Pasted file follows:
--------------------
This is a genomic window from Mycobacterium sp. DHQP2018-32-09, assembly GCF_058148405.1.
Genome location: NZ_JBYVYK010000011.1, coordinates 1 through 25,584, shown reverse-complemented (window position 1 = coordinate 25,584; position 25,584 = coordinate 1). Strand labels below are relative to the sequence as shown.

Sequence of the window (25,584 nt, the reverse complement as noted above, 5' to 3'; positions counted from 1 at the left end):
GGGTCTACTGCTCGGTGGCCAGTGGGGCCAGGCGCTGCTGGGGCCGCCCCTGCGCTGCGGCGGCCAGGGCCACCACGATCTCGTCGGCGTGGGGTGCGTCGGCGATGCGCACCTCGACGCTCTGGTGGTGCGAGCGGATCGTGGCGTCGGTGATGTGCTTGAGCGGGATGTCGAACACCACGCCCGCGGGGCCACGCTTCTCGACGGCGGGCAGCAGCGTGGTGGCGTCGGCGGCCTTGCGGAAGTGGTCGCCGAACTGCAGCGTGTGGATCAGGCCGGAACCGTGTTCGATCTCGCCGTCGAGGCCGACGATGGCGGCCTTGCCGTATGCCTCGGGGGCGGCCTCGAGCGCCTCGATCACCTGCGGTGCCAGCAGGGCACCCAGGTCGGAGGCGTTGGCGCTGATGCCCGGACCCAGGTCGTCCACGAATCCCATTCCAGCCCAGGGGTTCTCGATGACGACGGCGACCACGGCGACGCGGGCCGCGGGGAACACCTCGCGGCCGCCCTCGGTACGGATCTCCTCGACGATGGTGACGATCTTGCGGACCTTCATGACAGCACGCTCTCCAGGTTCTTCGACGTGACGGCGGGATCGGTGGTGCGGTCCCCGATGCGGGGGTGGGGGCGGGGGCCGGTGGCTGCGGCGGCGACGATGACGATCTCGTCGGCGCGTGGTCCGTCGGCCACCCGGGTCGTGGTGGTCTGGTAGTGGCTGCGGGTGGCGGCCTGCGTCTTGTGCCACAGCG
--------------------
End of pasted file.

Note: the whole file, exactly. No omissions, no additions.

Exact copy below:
This is a genomic window from Mycobacterium sp. DHQP2018-32-09, assembly GCF_058148405.1.
Genome location: NZ_JBYVYK010000011.1, coordinates 1 through 25,584, shown reverse-complemented (window position 1 = coordinate 25,584; position 25,584 = coordinate 1). Strand labels below are relative to the sequence as shown.

Sequence of the window (25,584 nt, the reverse complement as noted above, 5' to 3'; positions counted from 1 at the left end):
GGGTCTACTGCTCGGTGGCCAGTGGGGCCAGGCGCTGCTGGGGCCGCCCCTGCGCTGCGGCGGCCAGGGCCACCACGATCTCGTCGGCGTGGGGTGCGTCGGCGATGCGCACCTCGACGCTCTGGTGGTGCGAGCGGATCGTGGCGTCGGTGATGTGCTTGAGCGGGATGTCGAACACCACGCCCGCGGGGCCACGCTTCTCGACGGCGGGCAGCAGCGTGGTGGCGTCGGCGGCCTTGCGGAAGTGGTCGCCGAACTGCAGCGTGTGGATCAGGCCGGAACCGTGTTCGATCTCGCCGTCGAGGCCGACGATGGCGGCCTTGCCGTATGCCTCGGGGGCGGCCTCGAGCGCCTCGATCACCTGCGGTGCCAGCAGGGCACCCAGGTCGGAGGCGTTGGCGCTGATGCCCGGACCCAGGTCGTCCACGAATCCCATTCCAGCCCAGGGGTTCTCGATGACGACGGCGACCACGGCGACGCGGGCCGCGGGGAACACCTCGCGGCCGCCCTCGGTACGGATCTCCTCGACGATGGTGACGATCTTGCGGACCTTCATGACAGCACGCTCTCCAGGTTCTTCGACGTGACGGCGGGATCGGTGGTGCGGTCCCCGATGCGGGGGTGGGGGCGGGGGCCGGTGGCTGCGGCGGCGACGATGACGATCTCGTCGGCGCGTGGTCCGTCGGCCACCCGGGTCGTGGTGGTCTGGTAGTGGCTGCGGGTGGCGGCCTGCGTCTTGTGCCACAGCG